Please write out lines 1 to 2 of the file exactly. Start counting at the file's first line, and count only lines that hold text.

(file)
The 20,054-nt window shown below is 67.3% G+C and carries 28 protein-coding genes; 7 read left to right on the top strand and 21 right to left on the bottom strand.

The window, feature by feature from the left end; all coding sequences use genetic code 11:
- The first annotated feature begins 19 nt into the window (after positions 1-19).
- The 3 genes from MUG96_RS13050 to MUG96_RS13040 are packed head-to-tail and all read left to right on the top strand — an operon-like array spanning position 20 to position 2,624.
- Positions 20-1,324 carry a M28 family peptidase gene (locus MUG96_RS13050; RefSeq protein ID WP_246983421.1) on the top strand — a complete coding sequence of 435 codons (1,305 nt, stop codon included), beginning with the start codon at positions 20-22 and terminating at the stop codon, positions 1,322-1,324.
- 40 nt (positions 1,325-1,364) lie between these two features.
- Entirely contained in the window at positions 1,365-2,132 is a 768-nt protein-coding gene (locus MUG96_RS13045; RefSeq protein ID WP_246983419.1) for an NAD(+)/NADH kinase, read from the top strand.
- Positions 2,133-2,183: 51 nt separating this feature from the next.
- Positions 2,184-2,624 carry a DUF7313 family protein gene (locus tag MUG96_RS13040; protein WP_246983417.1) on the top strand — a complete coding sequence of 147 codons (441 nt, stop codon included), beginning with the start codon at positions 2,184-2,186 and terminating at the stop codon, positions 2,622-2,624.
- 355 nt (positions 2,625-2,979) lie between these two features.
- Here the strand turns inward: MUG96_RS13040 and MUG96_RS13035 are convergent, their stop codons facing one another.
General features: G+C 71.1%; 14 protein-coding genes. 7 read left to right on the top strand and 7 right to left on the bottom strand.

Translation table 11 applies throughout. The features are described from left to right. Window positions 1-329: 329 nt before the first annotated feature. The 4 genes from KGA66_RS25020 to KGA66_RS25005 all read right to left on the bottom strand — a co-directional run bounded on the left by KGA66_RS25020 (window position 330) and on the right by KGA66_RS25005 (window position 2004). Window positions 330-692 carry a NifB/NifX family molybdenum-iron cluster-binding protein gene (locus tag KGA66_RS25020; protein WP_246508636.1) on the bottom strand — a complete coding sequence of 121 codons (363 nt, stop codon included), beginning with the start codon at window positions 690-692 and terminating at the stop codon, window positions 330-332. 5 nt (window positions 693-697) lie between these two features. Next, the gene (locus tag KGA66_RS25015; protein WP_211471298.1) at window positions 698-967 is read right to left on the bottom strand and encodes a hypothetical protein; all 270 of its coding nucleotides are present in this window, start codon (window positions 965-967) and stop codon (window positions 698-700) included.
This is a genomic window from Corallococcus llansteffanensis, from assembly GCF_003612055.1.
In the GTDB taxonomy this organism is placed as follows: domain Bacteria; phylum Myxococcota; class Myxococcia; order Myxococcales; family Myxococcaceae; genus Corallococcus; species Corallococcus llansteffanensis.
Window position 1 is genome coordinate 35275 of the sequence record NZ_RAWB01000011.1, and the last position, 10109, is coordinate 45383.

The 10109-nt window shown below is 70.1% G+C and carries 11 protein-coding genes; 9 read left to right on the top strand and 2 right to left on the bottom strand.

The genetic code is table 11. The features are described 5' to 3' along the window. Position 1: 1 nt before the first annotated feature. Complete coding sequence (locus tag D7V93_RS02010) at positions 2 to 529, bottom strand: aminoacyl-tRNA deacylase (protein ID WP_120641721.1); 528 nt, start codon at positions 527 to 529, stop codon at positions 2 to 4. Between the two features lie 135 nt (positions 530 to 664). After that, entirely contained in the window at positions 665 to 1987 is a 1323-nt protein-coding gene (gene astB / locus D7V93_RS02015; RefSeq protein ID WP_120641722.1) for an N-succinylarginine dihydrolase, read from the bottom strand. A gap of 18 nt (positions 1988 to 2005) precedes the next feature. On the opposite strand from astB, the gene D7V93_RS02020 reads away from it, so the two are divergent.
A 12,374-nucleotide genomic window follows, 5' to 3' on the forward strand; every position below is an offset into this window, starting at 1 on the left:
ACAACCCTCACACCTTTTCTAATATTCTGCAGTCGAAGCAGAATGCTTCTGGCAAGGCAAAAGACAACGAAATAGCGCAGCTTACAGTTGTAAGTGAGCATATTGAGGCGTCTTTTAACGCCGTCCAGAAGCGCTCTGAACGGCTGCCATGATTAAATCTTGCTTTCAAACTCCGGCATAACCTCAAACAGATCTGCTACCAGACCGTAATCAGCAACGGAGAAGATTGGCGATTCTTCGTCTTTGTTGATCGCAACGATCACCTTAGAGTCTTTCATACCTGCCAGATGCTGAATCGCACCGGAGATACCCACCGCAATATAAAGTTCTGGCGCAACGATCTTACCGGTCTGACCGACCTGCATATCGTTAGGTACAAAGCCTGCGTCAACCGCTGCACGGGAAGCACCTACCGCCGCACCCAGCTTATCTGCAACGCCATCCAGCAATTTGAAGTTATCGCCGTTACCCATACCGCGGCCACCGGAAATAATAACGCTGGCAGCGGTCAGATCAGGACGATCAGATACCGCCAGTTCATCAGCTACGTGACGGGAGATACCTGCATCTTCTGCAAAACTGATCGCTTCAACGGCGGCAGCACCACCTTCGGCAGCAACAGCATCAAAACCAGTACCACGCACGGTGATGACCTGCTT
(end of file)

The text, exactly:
The 20,054-nt window shown below is 67.3% G+C and carries 28 protein-coding genes; 7 read left to right on the top strand and 21 right to left on the bottom strand.

The window, feature by feature from the left end; all coding sequences use genetic code 11: